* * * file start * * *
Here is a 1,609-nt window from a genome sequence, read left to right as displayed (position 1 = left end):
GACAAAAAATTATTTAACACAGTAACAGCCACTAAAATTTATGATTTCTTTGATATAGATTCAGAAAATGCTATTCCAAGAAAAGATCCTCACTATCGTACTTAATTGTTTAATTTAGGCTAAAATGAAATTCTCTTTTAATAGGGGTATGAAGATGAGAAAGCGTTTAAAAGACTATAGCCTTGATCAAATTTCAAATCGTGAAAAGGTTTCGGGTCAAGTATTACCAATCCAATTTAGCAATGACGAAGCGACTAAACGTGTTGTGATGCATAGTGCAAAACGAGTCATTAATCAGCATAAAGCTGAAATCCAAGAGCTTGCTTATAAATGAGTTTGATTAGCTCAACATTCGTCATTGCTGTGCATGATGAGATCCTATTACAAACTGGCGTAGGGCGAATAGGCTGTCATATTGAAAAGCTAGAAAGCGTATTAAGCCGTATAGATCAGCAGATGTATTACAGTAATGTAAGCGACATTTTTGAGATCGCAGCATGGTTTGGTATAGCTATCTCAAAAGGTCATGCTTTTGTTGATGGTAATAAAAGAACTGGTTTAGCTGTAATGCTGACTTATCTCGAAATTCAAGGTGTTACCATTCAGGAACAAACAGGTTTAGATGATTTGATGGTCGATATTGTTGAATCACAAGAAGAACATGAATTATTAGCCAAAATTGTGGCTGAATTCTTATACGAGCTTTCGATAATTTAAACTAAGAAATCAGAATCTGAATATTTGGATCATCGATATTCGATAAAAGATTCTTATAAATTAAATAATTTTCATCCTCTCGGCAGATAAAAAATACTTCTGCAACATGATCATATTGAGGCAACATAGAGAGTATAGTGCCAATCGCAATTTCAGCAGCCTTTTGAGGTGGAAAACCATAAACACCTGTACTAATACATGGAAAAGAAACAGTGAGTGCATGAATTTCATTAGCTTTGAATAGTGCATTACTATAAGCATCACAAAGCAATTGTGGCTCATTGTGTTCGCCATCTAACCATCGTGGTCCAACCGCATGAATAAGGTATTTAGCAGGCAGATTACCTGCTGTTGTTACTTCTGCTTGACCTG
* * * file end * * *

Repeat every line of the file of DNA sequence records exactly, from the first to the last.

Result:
Here is a 1,609-nt window from a genome sequence, read left to right as displayed (position 1 = left end):
GACAAAAAATTATTTAACACAGTAACAGCCACTAAAATTTATGATTTCTTTGATATAGATTCAGAAAATGCTATTCCAAGAAAAGATCCTCACTATCGTACTTAATTGTTTAATTTAGGCTAAAATGAAATTCTCTTTTAATAGGGGTATGAAGATGAGAAAGCGTTTAAAAGACTATAGCCTTGATCAAATTTCAAATCGTGAAAAGGTTTCGGGTCAAGTATTACCAATCCAATTTAGCAATGACGAAGCGACTAAACGTGTTGTGATGCATAGTGCAAAACGAGTCATTAATCAGCATAAAGCTGAAATCCAAGAGCTTGCTTATAAATGAGTTTGATTAGCTCAACATTCGTCATTGCTGTGCATGATGAGATCCTATTACAAACTGGCGTAGGGCGAATAGGCTGTCATATTGAAAAGCTAGAAAGCGTATTAAGCCGTATAGATCAGCAGATGTATTACAGTAATGTAAGCGACATTTTTGAGATCGCAGCATGGTTTGGTATAGCTATCTCAAAAGGTCATGCTTTTGTTGATGGTAATAAAAGAACTGGTTTAGCTGTAATGCTGACTTATCTCGAAATTCAAGGTGTTACCATTCAGGAACAAACAGGTTTAGATGATTTGATGGTCGATATTGTTGAATCACAAGAAGAACATGAATTATTAGCCAAAATTGTGGCTGAATTCTTATACGAGCTTTCGATAATTTAAACTAAGAAATCAGAATCTGAATATTTGGATCATCGATATTCGATAAAAGATTCTTATAAATTAAATAATTTTCATCCTCTCGGCAGATAAAAAATACTTCTGCAACATGATCATATTGAGGCAACATAGAGAGTATAGTGCCAATCGCAATTTCAGCAGCCTTTTGAGGTGGAAAACCATAAACACCTGTACTAATACATGGAAAAGAAACAGTGAGTGCATGAATTTCATTAGCTTTGAATAGTGCATTACTATAAGCATCACAAAGCAATTGTGGCTCATTGTGTTCGCCATCTAACCATCGTGGTCCAACCGCATGAATAAGGTATTTAGCAGGCAGATTACCTGCTGTTGTTACTTCTGCTTGACCTG